- Turn your hearing aid off, open the battery door, and place it in the drying kit each night. Placing the hearing aid in the dry kit container with the battery door open allows air to circulate through the hearing aid. The drying kit draws moisture out of the hearing aid. Nightly drying keeps the hearing aid in good condition, and it will be less likely to need repair.
- Keep your hearing aid away from heat. Exposure to high temperatures (such as in the car on a sunny day) can damage the hearing aid circuit.
- Protect your hearing aid from shock by changing the battery over a towel, on a table, or over a bed. This will cushion the fall if you drop the hearing aid. It will also help keep your battery from flying across the room.
- Do not apply hairspray, perfume, cologne, bath powder, after-shave, makeup, or shaving cream while wearing hearing aids. These products contain chemicals and residue that can build up and damage the hearing aid circuitry.
- Turn off your hearing aid and open the battery door when it is not in use. Your batteries will last longer.
- Keep hearing aid batteries away from children. The batteries can look like candy to children, but batteries are poisonous and can be fatal if swallowed. If you think a child has swallowed a battery, call your local poison control center right away.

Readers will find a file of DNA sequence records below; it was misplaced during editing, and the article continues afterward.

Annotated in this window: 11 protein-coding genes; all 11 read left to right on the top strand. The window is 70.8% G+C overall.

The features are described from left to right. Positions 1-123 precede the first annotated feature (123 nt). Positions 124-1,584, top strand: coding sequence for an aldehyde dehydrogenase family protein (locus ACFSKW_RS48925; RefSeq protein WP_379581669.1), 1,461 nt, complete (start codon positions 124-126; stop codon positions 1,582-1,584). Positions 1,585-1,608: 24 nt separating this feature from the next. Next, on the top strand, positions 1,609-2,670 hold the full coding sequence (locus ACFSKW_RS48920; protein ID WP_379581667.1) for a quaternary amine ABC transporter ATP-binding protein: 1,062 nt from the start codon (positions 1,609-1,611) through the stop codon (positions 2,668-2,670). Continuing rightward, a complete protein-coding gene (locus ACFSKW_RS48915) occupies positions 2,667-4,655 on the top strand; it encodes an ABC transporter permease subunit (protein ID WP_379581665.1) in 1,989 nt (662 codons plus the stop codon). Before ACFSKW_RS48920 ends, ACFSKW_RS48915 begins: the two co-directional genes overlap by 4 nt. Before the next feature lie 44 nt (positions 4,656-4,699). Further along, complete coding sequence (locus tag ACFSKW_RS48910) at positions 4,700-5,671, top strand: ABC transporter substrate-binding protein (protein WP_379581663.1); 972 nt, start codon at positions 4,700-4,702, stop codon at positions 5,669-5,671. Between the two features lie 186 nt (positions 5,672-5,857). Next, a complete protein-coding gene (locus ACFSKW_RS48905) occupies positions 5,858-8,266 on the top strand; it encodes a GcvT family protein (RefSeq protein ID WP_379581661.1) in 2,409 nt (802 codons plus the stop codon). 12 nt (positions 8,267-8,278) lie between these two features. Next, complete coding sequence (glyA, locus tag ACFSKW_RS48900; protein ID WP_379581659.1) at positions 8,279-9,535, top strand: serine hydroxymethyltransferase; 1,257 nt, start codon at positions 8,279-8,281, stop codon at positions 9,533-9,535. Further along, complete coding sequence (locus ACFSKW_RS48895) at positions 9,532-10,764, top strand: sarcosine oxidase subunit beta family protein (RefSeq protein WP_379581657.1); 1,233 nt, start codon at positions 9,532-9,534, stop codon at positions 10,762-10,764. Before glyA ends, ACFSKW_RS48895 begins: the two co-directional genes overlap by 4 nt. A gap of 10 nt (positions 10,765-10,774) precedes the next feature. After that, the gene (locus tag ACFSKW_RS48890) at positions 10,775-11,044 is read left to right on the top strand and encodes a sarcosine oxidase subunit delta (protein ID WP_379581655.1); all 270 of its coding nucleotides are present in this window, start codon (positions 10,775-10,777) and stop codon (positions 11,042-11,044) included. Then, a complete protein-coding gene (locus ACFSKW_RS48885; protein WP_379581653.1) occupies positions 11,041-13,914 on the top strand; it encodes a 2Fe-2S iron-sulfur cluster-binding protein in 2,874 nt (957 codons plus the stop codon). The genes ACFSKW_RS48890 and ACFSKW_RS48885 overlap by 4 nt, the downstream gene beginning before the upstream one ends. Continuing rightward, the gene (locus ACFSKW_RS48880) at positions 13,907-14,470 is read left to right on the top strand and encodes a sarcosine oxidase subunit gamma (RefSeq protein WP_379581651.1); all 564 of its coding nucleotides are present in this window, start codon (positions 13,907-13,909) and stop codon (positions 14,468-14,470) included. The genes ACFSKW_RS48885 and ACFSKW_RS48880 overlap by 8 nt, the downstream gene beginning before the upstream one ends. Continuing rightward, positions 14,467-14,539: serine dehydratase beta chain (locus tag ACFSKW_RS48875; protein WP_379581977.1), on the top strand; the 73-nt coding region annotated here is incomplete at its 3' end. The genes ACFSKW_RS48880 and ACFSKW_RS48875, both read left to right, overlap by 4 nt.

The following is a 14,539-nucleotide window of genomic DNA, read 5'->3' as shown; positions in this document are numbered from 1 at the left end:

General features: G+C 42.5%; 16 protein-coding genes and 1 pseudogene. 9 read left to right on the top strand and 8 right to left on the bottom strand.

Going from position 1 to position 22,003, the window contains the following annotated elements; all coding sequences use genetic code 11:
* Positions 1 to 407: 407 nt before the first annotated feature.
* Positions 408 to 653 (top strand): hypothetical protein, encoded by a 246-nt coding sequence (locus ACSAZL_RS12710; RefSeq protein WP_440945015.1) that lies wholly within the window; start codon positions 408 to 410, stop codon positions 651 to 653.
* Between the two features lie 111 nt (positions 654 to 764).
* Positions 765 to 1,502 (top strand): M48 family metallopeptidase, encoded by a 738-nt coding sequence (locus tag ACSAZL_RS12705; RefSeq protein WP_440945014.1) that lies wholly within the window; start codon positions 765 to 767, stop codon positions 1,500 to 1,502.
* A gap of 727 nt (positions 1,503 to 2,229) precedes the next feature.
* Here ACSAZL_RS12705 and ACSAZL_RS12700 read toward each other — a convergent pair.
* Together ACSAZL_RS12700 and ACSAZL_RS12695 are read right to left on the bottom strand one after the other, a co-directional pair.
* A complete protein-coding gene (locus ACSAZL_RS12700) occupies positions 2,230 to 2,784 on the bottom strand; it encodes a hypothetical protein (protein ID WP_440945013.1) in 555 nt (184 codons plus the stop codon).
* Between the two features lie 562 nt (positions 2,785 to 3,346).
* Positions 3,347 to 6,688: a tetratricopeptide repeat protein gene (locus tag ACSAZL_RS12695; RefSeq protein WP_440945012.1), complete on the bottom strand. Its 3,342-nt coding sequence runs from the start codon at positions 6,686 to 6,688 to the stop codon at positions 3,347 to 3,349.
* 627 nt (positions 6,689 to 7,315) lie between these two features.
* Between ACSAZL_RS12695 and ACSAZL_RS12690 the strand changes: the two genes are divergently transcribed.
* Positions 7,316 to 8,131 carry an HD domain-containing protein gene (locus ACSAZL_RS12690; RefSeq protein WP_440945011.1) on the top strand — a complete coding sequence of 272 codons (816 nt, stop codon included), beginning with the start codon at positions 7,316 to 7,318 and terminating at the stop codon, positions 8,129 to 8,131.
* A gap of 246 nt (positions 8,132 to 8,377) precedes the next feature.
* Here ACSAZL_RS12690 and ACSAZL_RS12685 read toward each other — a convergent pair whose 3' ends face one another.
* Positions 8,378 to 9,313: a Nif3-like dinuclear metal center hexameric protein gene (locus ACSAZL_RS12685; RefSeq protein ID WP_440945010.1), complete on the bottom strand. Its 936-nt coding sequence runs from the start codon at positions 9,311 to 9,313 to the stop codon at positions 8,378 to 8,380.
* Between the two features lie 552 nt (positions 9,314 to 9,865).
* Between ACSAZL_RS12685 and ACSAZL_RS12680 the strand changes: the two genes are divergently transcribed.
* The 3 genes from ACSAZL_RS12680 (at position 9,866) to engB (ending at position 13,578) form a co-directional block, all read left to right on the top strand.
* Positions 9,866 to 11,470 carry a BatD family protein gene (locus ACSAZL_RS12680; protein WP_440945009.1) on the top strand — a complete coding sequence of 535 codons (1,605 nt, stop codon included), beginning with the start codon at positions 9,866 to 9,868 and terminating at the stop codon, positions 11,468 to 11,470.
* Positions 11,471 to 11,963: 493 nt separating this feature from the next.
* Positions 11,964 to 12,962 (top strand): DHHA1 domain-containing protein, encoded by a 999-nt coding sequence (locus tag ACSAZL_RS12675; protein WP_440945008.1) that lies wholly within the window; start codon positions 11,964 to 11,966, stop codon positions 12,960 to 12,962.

- Keep hearing aids away from pets. Dogs and cats love hearing aids and will eat them quickly if they get a chance! If your hearing aid becomes damaged, it is important to collect as much of the hearing aid as possible and return it to St. Jude.
- Hearing aids and sports can go together. Ask your audiologist for more information if you play sports.
- Carry a hearing aid case with you. Do not put your hearing aid in a purse or backpack unprotected because it may become damaged. Forgotten hearing aids placed in pockets often get washed.
If you need someone to show you how to do any of these activities, talk to the audiologist.
Adapted from materials from Beginnings for Parents of Children Who are Deaf or Hard of Hearing Inc. (ncbegin.org) and the National Institute on Deafness and Other Communication Disorders (www.nidcd.nih.gov).
This document is not intended to take the place of the care and attention of your personal physician or other professional medical services. Our aim is to promote active participation in your care and treatment by providing information and education. Questions about individual health concerns or specific treatment options should be discussed with your physician.
St. Jude complies with health care-related federal civil rights laws and does not discriminate on the basis of race, color, national origin, age, disability, or sex.
ATTENTION: If you speak another language, assistance services, free of charge, are available to you. Call 1-866-278-5833 (TTY: 1-901-595-1040).